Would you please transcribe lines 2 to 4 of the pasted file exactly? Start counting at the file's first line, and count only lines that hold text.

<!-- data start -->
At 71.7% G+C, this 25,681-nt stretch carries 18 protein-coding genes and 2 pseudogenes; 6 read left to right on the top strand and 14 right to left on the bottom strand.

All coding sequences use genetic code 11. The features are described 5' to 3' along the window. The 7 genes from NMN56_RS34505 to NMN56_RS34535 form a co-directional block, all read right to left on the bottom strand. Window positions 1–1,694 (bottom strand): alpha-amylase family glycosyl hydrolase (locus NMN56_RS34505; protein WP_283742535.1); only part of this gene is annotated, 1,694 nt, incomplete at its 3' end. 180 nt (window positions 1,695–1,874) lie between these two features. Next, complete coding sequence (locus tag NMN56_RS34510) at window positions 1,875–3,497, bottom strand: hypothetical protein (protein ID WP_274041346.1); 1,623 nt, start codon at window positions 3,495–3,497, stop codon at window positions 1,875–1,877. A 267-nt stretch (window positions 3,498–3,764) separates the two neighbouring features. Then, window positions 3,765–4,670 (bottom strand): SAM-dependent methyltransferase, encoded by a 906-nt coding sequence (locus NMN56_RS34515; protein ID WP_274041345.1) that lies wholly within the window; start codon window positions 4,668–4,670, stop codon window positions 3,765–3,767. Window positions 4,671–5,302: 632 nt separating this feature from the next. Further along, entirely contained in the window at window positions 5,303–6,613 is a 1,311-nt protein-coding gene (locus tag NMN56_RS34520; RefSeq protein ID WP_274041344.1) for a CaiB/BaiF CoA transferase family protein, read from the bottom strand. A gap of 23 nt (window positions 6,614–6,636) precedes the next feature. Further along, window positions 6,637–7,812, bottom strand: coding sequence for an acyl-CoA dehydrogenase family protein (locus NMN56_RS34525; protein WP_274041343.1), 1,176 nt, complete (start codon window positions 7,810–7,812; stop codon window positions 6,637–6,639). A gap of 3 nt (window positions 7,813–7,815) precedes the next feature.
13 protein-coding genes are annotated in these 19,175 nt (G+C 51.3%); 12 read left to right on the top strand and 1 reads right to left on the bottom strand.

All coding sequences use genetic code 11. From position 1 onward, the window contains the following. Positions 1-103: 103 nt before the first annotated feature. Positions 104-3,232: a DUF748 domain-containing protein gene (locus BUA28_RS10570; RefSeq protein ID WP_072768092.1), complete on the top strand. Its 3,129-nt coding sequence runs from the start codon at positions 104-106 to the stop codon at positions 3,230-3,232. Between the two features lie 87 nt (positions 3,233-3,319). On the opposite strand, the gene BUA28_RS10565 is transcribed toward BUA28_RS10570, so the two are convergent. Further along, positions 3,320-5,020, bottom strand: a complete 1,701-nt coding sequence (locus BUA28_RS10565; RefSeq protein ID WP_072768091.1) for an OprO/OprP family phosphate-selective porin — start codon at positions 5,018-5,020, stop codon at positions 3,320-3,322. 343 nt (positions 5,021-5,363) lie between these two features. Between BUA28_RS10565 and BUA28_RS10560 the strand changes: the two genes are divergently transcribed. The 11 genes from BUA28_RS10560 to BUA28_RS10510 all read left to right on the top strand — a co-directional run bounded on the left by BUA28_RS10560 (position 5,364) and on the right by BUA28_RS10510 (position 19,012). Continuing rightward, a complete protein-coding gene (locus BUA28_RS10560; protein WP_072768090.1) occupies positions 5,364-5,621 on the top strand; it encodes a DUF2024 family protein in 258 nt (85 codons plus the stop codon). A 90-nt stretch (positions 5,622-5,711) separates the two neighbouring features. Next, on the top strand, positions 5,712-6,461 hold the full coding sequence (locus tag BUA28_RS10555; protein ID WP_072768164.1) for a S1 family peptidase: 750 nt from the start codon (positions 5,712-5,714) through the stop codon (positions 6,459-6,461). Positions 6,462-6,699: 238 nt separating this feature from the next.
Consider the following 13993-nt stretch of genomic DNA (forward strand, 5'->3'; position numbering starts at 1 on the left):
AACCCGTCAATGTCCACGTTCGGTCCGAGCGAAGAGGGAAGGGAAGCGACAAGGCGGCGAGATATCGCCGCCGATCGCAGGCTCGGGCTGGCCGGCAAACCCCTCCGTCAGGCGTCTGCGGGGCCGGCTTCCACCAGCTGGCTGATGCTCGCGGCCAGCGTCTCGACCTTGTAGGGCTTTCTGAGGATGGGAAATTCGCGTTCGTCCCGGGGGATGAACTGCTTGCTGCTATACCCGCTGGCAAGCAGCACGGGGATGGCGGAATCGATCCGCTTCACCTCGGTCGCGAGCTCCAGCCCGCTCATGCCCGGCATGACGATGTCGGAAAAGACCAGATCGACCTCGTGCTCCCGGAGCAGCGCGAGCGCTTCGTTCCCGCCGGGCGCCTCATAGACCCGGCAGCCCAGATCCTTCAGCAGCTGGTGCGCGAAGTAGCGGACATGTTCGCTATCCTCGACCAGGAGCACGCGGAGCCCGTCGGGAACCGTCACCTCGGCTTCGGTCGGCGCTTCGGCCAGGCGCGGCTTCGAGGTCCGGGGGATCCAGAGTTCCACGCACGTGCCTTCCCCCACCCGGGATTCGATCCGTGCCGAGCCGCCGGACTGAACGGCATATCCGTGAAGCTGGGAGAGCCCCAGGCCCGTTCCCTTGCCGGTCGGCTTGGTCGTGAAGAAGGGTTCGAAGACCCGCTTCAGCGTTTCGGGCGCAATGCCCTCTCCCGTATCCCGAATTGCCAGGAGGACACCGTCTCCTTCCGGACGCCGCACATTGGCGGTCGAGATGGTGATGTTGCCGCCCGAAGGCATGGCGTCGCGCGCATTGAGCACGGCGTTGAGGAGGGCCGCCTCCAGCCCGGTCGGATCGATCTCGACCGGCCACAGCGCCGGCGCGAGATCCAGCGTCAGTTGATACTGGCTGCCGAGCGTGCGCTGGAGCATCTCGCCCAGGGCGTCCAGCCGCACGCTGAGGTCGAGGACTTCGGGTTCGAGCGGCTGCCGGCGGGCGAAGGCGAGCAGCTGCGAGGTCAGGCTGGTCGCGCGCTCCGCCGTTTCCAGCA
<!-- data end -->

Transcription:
All coding sequences use genetic code 11. The features are described 5' to 3' along the window. The 7 genes from NMN56_RS34505 to NMN56_RS34535 form a co-directional block, all read right to left on the bottom strand. Window positions 1–1,694 (bottom strand): alpha-amylase family glycosyl hydrolase (locus NMN56_RS34505; protein WP_283742535.1); only part of this gene is annotated, 1,694 nt, incomplete at its 3' end. 180 nt (window positions 1,695–1,874) lie between these two features. Next, complete coding sequence (locus tag NMN56_RS34510) at window positions 1,875–3,497, bottom strand: hypothetical protein (protein ID WP_274041346.1); 1,623 nt, start codon at window positions 3,495–3,497, stop codon at window positions 1,875–1,877. A 267-nt stretch (window positions 3,498–3,764) separates the two neighbouring features. Then, window positions 3,765–4,670 (bottom strand): SAM-dependent methyltransferase, encoded by a 906-nt coding sequence (locus NMN56_RS34515; protein ID WP_274041345.1) that lies wholly within the window; start codon window positions 4,668–4,670, stop codon window positions 3,765–3,767. Window positions 4,671–5,302: 632 nt separating this feature from the next. Further along, entirely contained in the window at window positions 5,303–6,613 is a 1,311-nt protein-coding gene (locus tag NMN56_RS34520; RefSeq protein ID WP_274041344.1) for a CaiB/BaiF CoA transferase family protein, read from the bottom strand. A gap of 23 nt (window positions 6,614–6,636) precedes the next feature. Further along, window positions 6,637–7,812, bottom strand: coding sequence for an acyl-CoA dehydrogenase family protein (locus NMN56_RS34525; protein WP_274041343.1), 1,176 nt, complete (start codon window positions 7,810–7,812; stop codon window positions 6,637–6,639). A gap of 3 nt (window positions 7,813–7,815) precedes the next feature.
13 protein-coding genes are annotated in these 19,175 nt (G+C 51.3%); 12 read left to right on the top strand and 1 reads right to left on the bottom strand.

All coding sequences use genetic code 11. From position 1 onward, the window contains the following. Positions 1-103: 103 nt before the first annotated feature. Positions 104-3,232: a DUF748 domain-containing protein gene (locus BUA28_RS10570; RefSeq protein ID WP_072768092.1), complete on the top strand. Its 3,129-nt coding sequence runs from the start codon at positions 104-106 to the stop codon at positions 3,230-3,232. Between the two features lie 87 nt (positions 3,233-3,319). On the opposite strand, the gene BUA28_RS10565 is transcribed toward BUA28_RS10570, so the two are convergent. Further along, positions 3,320-5,020, bottom strand: a complete 1,701-nt coding sequence (locus BUA28_RS10565; RefSeq protein ID WP_072768091.1) for an OprO/OprP family phosphate-selective porin — start codon at positions 5,018-5,020, stop codon at positions 3,320-3,322. 343 nt (positions 5,021-5,363) lie between these two features. Between BUA28_RS10565 and BUA28_RS10560 the strand changes: the two genes are divergently transcribed. The 11 genes from BUA28_RS10560 to BUA28_RS10510 all read left to right on the top strand — a co-directional run bounded on the left by BUA28_RS10560 (position 5,364) and on the right by BUA28_RS10510 (position 19,012). Continuing rightward, a complete protein-coding gene (locus BUA28_RS10560; protein WP_072768090.1) occupies positions 5,364-5,621 on the top strand; it encodes a DUF2024 family protein in 258 nt (85 codons plus the stop codon). A 90-nt stretch (positions 5,622-5,711) separates the two neighbouring features. Next, on the top strand, positions 5,712-6,461 hold the full coding sequence (locus tag BUA28_RS10555; protein ID WP_072768164.1) for a S1 family peptidase: 750 nt from the start codon (positions 5,712-5,714) through the stop codon (positions 6,459-6,461). Positions 6,462-6,699: 238 nt separating this feature from the next.